With the recent outbreak of devastating fires throughout much of Eastern Australia, the koala continues to appear in headlines. As these fires are significantly impacting already declining populations, the threat of extinction is becoming very real.
Since 2000, the koala remained marked as “vulnerable” on the endangered species list. Furthermore, recent years brought a rapid decline in their populations. Many environmental groups even proclaim them to be “functionally extinct.”
That term means there are not enough living to produce future generations. Yet, this is debatable as it is difficult to predict the exact numbers of their populations.
They are one of the most iconic Australian animals. We recognize them for their round faces and large fluffy ears. Currently the last existing marsupial in the Phascolarctidae family, these plant-eating marsupials live only in the Eastern regions of Australia. They live with tall eucalyptus forests and woodlands and thrive in the tropical semi-humid areas of Queensland.
Reasons for the Declining Koala Populations
1 – Habitat Destruction and Cleared Lands
In recent years, we have seen major declines in marsupial populations due to changes in the environment, including droughts, fires, and forest clearing. In fact, 24 marsupials have been named extinct and 25% of their land is now cleared. Koalas, in particular, are struggling to survive amidst their changing landscape. Dating back to the 1990’s those living in Southeast Queensland have suffered major population decreases. Recent estimates call for a population decline of about 80%.
There are numerous factors which are contributing to their overall decline. In addition to habitat loss due to climate change and natural disasters, they also suffer due to tree-clearing for urban, agricultural and industrial development. Because their homes are being destroyed, many also are involved in car accidents as they move in search of new homes. They are also threatened by dog attacks and diseases such as chlamydia.
The populations are declining in the northern regions mainly due to habitat destruction, urban development, and disease. On the other hand, southern populations are decreasing due to widespread genetic defects caused by reproduction amongst genetically-related members.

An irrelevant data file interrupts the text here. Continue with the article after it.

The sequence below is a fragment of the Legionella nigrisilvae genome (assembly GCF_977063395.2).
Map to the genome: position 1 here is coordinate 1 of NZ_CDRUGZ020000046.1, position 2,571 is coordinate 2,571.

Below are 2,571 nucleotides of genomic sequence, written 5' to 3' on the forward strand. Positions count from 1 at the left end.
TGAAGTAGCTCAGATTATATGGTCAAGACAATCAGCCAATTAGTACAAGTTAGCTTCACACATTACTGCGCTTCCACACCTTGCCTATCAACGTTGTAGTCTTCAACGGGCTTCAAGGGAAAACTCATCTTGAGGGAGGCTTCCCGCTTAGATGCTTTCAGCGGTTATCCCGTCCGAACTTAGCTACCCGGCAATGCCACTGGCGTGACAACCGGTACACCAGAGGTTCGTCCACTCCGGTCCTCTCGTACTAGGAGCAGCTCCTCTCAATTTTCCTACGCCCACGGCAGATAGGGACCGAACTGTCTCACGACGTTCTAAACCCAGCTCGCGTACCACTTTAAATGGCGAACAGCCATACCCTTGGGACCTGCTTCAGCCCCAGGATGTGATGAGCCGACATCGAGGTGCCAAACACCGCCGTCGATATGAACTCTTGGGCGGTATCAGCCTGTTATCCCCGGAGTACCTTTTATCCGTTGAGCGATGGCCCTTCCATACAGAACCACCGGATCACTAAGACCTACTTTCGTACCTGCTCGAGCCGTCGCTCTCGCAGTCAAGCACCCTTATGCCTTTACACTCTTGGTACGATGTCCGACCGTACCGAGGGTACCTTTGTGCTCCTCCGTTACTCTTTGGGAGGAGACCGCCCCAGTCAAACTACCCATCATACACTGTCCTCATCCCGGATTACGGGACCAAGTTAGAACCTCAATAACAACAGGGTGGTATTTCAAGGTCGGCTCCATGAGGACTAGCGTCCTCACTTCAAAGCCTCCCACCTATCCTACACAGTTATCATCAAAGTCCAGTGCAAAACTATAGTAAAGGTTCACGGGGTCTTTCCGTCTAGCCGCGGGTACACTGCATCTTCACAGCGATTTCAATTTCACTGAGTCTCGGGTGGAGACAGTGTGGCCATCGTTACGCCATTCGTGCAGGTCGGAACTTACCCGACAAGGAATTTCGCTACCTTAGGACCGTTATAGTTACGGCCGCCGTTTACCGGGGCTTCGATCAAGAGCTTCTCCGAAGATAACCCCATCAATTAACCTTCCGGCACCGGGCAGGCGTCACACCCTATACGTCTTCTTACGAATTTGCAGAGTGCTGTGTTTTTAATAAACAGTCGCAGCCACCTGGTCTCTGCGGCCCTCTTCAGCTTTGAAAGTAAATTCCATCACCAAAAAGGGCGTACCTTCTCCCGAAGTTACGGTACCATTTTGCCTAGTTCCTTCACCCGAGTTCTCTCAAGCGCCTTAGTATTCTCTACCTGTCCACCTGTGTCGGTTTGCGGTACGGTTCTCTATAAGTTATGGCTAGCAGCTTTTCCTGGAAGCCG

2 – Environmental and Climate Changes
The most significant impact on their overall survival as a species is the continuous destruction of their environment. By both natural and human-influenced factors, they are increasingly seeing large proportions of their habitats being destroyed.
These creatures typically spend most of their time in Eucalyptus trees. As herbivores with a unique and specific diet, their primary food source is Eucalyptus leaves. Eucalyptus leaves would be toxic to most other animals, meaning they have little competition for food resources. Because of their nutrient-poor diet, they spend up to 22 hours a day sleeping.
Due to their specific dietary needs, they also require a very limited habitat. For this reason, they tend to live in isolated populations where they can find food resources. These populations have been becoming more and more isolated in recent years due to tree-clearing and other environmental changes. This means higher-density populations struggle to find resources in their areas due to competition. This also makes it difficult for them to find the right mates.
Despite changes in their environment, studies find that many fail to respond to changes in their habitat. This is likely because they correlate their specific area with previous reproductive and survival success. Ultimately, they suffer negative consequences due to their lack of acknowledgment of environmental changes.